Sinusitis is a common condition that afflicts over 35 million Americans every year.  It is one of the leading causes of lost time at the workplace and at school.  The condition can affect both the young and the elderly. The sinuses are air-filled spaces located behind the forehead, in the cheeks, and between the eyes. In healthy sinuses, mucus drains out and air is able to circulate. The mucus helps to wash away dust, dirt and pollen.  In some cases, the lining of the nasal passages becomes irritated and swollen.  This inflammation traps fluid within the sinus cavities.  Ultimately, bacteria can grow in this trapped fluid.

Sinusitis describes a swelling of the sinuses associated with blockage.  The obstruction prevents mucus from draining properly and leads to infection.  Antibiotics and oral steroids may be required to treat these infections.  The problem arises with recurrent courses of antibiotics.  This can lead to the development of resistant strains of bacteria or other side effects.  If a person develops three or four infections each year, then alternative options must be explored.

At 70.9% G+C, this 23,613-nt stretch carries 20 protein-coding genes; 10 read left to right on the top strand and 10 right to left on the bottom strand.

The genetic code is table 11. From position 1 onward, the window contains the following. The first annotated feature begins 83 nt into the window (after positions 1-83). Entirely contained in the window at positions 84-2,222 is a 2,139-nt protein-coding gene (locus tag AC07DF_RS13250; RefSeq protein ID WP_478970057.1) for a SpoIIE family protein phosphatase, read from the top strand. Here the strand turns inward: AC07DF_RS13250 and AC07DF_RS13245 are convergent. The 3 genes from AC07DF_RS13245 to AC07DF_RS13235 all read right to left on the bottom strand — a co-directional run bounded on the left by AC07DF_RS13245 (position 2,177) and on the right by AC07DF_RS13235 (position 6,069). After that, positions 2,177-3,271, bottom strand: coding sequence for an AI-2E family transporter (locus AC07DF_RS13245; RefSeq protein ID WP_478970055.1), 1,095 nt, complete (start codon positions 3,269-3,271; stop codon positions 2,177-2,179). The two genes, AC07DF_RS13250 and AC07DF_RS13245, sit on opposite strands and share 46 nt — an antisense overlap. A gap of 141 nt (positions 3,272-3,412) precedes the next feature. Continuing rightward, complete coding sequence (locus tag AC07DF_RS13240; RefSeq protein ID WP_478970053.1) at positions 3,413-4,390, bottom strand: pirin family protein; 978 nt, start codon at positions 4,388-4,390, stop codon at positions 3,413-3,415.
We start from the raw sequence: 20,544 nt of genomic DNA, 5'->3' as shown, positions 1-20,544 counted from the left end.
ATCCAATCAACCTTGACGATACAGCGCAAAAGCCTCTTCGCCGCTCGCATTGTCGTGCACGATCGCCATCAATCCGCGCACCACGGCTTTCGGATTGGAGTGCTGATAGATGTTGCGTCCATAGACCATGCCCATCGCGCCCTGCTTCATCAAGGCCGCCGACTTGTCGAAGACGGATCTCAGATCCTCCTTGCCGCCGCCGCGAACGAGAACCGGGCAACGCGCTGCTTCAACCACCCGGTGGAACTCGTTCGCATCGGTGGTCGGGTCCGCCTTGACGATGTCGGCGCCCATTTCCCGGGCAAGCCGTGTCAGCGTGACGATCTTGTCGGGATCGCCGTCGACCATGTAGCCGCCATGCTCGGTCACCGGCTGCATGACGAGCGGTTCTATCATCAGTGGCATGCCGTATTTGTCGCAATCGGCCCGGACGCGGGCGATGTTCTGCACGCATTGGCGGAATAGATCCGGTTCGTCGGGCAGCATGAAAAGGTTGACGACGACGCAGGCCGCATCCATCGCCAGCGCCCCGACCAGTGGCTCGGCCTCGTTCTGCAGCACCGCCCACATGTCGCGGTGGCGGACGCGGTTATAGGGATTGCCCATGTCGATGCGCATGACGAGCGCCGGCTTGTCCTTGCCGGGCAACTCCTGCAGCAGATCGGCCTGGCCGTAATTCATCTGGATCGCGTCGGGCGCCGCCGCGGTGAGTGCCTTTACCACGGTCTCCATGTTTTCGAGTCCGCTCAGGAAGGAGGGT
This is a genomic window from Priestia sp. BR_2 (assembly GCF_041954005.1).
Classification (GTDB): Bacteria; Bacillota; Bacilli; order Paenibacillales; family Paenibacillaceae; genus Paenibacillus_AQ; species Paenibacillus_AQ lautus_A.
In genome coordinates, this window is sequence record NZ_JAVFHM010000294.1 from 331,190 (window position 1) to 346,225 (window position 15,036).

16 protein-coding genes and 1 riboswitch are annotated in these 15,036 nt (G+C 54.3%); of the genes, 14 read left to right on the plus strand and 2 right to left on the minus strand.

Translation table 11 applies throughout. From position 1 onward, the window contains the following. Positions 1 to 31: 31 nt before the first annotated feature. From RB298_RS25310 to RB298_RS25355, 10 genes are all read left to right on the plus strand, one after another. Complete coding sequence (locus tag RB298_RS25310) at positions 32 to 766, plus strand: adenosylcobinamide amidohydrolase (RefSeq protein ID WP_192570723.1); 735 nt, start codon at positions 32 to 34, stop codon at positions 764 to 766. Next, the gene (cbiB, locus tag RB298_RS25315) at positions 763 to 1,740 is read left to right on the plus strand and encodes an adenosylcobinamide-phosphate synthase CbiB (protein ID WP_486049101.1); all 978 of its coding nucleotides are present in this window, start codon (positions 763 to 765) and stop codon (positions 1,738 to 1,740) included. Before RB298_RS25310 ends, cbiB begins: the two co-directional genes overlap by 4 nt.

What Causes Sinusitis?

A number of factors can cause irritation and contribute to sinusitis, including:

  • bacteria
  • viruses
  • allergies
  • inhaled irritants (eg, dust)
  • fungus

In addition, some studies have shown that structural issues such as narrowed drainage may lead to sinusitis outbreaks. Certain types of X-rays (CT scans) can be helpful to identify narrow areas of the sinuses where fluid becomes trapped.

Causes of sinusitis

Sinusitis Symptoms

Common symptoms of sinusitis include:

  • Loss of smell or bad breath
  • Cough
  • Headaches and facial pain or tenderness
  • Lack of energy
  • Nasal congestion and snoring
  • Sore throat
  • Runny nose or postnasal drip
  • Ear fullness, pressure or pain

Acute, Chronic, and Recurrent Acute Sinusitis

Sinusitis can be acute, chronic or recurrent acute. Every patient is unique, and requires a custom approach to therapy. We have provided our typical treatment options below:

    • Acute — symptoms last 10-12 days – typically addressed via self-care or medical therapy
    • Chronic — symptoms last 3 months or longer—can be addressed via medical therapy, an office procedure such as balloon sinus dilation, or functional endoscopic sinus surgery
    • Recurrent Acute – multiple acute sinusitis breakouts in calendar year—can be addressed via medical therapy, an office procedure such as balloon sinus dilation, or functional endoscopic sinus surgery

Want to find out which treatment option is the best for you?

Learn more about the newest sinus treatment option offered by Dr. Stephen Wall

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